Gustav Mahler: Memories and Letters, by Alma Mahler, Third ed., page 12

 

And so he bade farewell to Hamburg and, in spite of all the intrigues set on foot against him, particularly by Cosima Wagner, who could not tolerate a Jew as Director of the Opera in Vienna, he secured his engagement, first as a conductor of the orchestra and heir-presumptive of Wilhelm Jahn and, before many weeks had gone by, as Director. He was thirty-six. The sufferings of his earlier years as a conductor are an ever-recurring theme in his letters to his parents.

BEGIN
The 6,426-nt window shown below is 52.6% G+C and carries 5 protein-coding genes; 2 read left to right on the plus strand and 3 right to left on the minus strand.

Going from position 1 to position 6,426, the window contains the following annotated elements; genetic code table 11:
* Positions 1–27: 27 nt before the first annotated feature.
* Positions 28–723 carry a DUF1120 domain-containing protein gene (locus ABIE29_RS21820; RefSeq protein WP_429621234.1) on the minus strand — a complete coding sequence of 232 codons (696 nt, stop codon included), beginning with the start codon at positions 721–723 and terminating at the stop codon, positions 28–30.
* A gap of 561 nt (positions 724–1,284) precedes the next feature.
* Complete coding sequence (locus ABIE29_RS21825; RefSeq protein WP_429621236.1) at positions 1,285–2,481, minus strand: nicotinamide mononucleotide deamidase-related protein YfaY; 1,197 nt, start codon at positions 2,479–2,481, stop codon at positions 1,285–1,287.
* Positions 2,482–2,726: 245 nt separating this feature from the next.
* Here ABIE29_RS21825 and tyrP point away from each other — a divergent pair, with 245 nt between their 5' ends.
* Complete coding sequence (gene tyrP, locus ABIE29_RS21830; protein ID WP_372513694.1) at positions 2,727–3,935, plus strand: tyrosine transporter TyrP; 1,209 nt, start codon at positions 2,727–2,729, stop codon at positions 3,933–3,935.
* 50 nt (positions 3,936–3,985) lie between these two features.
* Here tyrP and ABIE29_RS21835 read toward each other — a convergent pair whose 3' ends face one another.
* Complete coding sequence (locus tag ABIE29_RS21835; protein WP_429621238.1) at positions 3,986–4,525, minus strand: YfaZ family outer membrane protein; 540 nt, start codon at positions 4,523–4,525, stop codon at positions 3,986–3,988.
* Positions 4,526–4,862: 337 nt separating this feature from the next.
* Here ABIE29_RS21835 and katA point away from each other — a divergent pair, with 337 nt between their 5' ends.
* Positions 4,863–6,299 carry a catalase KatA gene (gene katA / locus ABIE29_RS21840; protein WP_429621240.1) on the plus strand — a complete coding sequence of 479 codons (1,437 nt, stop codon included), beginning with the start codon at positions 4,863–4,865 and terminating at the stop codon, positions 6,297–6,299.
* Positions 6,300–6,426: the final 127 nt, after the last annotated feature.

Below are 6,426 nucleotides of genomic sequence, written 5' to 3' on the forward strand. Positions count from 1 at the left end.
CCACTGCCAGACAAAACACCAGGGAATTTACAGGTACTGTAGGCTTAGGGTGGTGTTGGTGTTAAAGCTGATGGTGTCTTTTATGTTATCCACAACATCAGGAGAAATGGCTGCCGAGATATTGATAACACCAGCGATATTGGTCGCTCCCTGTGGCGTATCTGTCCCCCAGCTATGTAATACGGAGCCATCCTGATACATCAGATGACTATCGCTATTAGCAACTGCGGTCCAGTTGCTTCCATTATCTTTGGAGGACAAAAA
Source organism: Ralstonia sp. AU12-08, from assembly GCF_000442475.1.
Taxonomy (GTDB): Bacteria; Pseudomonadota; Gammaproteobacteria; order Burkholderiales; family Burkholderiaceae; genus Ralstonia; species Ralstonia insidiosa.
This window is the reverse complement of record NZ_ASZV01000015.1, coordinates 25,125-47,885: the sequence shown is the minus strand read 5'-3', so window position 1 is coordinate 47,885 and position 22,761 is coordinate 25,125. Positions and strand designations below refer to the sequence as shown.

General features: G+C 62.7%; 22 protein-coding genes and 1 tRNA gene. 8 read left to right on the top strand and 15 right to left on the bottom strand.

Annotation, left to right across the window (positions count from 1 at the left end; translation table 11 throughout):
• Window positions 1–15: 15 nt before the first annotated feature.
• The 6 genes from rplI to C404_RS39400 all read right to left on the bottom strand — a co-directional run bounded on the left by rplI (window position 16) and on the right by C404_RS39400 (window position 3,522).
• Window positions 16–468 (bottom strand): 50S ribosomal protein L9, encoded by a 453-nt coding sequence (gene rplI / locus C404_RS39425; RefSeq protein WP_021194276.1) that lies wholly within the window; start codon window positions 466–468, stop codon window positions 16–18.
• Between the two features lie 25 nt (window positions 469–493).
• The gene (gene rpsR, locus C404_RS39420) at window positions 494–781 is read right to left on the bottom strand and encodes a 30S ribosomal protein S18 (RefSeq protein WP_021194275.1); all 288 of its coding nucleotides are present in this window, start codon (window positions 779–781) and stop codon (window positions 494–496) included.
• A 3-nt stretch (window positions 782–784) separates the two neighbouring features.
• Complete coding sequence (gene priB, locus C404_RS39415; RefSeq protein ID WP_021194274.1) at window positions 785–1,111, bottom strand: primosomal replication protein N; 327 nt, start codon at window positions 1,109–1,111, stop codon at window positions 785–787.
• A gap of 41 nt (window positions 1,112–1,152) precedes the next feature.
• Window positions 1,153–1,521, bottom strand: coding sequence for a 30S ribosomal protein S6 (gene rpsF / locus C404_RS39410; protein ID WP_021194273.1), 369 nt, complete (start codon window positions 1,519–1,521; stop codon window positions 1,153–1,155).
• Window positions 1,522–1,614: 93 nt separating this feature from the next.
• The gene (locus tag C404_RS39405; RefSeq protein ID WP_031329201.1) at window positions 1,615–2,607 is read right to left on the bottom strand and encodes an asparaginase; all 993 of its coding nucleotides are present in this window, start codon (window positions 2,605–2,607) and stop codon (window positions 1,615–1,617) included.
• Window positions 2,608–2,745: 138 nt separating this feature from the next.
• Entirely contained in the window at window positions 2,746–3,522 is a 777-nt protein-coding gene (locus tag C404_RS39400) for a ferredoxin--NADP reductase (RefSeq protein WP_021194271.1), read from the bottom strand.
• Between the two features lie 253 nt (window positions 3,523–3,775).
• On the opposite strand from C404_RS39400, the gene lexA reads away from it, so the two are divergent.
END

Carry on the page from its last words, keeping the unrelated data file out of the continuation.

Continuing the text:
He often said to me: ‘You are lucky. You were born with a silver spoon in your mouth. You can go your flowery way – no grim past, no family round your neck – but I have had to stagger on all my life with clods of earth weighing down my feet.’